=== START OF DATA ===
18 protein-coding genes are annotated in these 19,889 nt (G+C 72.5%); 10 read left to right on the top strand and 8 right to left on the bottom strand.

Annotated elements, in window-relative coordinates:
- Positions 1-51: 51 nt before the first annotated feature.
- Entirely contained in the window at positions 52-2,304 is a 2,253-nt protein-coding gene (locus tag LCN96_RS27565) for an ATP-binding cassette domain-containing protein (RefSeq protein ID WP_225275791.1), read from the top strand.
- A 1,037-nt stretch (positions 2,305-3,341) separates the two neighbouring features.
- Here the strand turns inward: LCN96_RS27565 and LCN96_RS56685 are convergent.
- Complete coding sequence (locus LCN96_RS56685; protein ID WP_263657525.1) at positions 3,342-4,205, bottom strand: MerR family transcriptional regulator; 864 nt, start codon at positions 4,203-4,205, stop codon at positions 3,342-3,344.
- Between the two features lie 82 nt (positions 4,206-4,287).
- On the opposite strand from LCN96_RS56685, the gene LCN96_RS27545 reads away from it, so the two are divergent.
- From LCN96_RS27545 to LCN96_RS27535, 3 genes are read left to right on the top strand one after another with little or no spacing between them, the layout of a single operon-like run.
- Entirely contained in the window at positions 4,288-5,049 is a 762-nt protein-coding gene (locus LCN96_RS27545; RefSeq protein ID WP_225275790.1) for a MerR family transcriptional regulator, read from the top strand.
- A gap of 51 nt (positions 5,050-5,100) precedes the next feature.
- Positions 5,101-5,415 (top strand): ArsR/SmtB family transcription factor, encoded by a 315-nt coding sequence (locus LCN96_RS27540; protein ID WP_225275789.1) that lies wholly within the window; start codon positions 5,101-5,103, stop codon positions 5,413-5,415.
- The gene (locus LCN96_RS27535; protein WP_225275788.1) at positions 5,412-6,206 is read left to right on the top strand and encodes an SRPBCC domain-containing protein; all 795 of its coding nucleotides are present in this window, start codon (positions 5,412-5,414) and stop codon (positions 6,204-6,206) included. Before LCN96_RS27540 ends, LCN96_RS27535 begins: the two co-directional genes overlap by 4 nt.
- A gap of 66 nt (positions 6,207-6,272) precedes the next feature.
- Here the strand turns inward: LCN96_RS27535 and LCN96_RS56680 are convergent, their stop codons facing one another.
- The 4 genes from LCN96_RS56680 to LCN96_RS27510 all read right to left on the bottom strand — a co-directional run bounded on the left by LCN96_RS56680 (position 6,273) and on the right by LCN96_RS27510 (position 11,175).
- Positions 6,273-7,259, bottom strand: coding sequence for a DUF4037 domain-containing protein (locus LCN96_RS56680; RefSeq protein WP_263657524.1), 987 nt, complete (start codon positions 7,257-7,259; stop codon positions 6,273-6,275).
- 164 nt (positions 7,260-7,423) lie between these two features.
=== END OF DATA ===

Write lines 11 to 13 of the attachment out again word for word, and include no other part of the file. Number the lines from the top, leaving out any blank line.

- Entirely contained in the window at positions 4,288-5,049 is a 762-nt protein-coding gene (locus LCN96_RS27545; RefSeq protein ID WP_225275790.1) for a MerR family transcriptional regulator, read from the top strand.
- A gap of 51 nt (positions 5,050-5,100) precedes the next feature.
- Positions 5,101-5,415 (top strand): ArsR/SmtB family transcription factor, encoded by a 315-nt coding sequence (locus LCN96_RS27540; protein ID WP_225275789.1) that lies wholly within the window; start codon positions 5,101-5,103, stop codon positions 5,413-5,415.